Couldn’t the success of the show be measured not how many are watching, but also by who is watching?

    I am guessing, but I presume the Mad Men audience trends to the higher income viewer.

    • #24
  25. Capt. Spaulding Member
    Capt. Spaulding
    @CaptSpaulding

    I was careful to avoid this post until watching the finale, and I am glad I did. I have to agree with the golfing analogy: brilliant moments in an uneven landscape. Like the series itself, the finale bounced between poignant moments and artsy pretension. I cast my vote with EJ Hill: over praised fodder for the cultural elites. So Don goes back to the job after all this crisis of being and nothingness? Clever but not satisfying.

    • #25
  26. BThompson Inactive
    BThompson
    @BThompson

    It’s not a question of whether he’d buy ad time, EJ. It’s how much he’d pay for the time. Does Mad Men pull in more money than other shows with similar ratings?

    It seems to me you just are pouting that critics like something you don’t, so you are stamping your feet and crying, “Unfair!” Look, people like what they like. Don’t scold them for that. Is it really surprising that critics like meticulously art directed shows that have complex characters and take on challenging themes? A show that does’t pander to the lowest common denominator or rely on formulaic designs will be given leeway by critics. Despite your disapproval, Mad Men was ambitious and unique, and that will always score points with the arbiters of taste.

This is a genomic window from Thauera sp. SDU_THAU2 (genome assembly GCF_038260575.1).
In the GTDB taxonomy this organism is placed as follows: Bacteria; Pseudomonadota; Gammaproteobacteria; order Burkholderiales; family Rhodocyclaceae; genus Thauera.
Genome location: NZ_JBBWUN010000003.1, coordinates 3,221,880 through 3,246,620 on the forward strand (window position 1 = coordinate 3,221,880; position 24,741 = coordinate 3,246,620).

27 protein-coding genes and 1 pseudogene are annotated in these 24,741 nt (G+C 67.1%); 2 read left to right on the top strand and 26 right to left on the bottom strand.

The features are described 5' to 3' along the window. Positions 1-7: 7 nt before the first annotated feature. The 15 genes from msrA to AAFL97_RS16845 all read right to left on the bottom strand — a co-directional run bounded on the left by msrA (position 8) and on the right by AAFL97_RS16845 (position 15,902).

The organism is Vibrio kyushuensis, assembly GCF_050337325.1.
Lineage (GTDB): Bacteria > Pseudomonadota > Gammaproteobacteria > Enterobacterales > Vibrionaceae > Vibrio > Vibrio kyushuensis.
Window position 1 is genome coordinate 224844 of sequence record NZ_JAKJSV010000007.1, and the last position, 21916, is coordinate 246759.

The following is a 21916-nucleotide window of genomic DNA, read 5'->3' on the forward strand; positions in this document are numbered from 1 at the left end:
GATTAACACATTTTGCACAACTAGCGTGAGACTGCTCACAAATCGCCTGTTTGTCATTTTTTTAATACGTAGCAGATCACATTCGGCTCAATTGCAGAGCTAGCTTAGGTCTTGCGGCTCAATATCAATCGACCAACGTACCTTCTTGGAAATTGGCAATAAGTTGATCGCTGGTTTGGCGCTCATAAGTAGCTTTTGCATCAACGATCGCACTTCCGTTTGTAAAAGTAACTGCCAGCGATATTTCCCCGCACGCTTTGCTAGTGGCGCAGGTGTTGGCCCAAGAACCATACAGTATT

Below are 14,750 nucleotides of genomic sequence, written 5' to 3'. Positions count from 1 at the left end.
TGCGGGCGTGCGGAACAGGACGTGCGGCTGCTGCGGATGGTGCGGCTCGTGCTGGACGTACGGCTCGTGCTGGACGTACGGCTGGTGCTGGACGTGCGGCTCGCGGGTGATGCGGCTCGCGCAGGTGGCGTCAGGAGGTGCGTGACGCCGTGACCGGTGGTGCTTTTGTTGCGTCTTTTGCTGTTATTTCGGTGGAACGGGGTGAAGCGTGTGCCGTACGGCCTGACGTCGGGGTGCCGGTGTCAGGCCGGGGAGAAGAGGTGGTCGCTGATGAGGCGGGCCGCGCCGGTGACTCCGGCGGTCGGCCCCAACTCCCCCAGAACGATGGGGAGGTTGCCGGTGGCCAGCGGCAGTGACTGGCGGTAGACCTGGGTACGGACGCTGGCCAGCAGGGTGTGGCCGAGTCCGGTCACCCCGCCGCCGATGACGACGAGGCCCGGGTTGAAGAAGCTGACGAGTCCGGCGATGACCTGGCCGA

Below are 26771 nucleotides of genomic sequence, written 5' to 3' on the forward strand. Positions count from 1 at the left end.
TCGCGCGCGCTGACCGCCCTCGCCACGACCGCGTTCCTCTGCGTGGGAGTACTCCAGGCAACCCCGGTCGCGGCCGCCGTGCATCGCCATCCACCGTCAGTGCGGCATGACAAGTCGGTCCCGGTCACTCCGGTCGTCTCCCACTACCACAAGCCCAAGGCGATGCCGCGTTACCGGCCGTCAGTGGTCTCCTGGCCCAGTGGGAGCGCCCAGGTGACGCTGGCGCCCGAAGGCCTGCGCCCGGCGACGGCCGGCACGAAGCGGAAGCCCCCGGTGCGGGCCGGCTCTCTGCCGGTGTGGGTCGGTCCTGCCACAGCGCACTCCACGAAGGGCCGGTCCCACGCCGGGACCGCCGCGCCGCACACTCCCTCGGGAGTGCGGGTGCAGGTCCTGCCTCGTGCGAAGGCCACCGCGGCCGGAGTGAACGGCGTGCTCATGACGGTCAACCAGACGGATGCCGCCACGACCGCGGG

You like something more meat and potatoes, that’s fine. I admire Mad Men for what it tried to do and how it actually innovated, while acknowledging it was far from perfect and missed as much as it hit.

    • #26
  27. EJHill Podcaster
    EJHill
    @EJHill

    BThompson: It’s not a question of whether he’d buy ad time, EJ. It’s how much he’d pay for the time. Does Mad Men pull in more money than other shows with similar ratings?

    About $65,000 per :30 for the finale according to AdWeek. Four years ago the primetime average on the four broadcast nets was $110,000.

    The way ads are sold these days is definitely different. When ABC did their upfront presentation earlier this month it featured personalities from ESPN as well. You no longer buy shows as much as you buy “platforms.” NBCUniversal isn’t just selling NBC. It’s USA, BRAVO, MSNBC, CNBC, et. al.

    BThompson: I admire Mad Men for what it tried to do and how it actually innovated…

    And what exactly did it invent?

    • #27
  28. Jim Kearney Contributor
    Jim Kearney
    @JimKearney

    EJHill:

    And what exactly did it invent?

    The period business drama, for one thing.

    As you know, high stakes, standalone episode drama franchises get the highest ratings, especially when you factor in reruns. High stakes serial dramas (ER) have been known to do well in first run. Soaps with a business setting (Dallas, Dynasty, Empire) can break out, but not without a lot of over-the-top melodrama.

    Period business dramas, set 40-45 years in the past, incorporating humor and historical reference points, and built around ordinary stakes such as landing a client, well, that requires some pretty nifty writing. They really broke all the rules of commercial success, except for the great looking cast.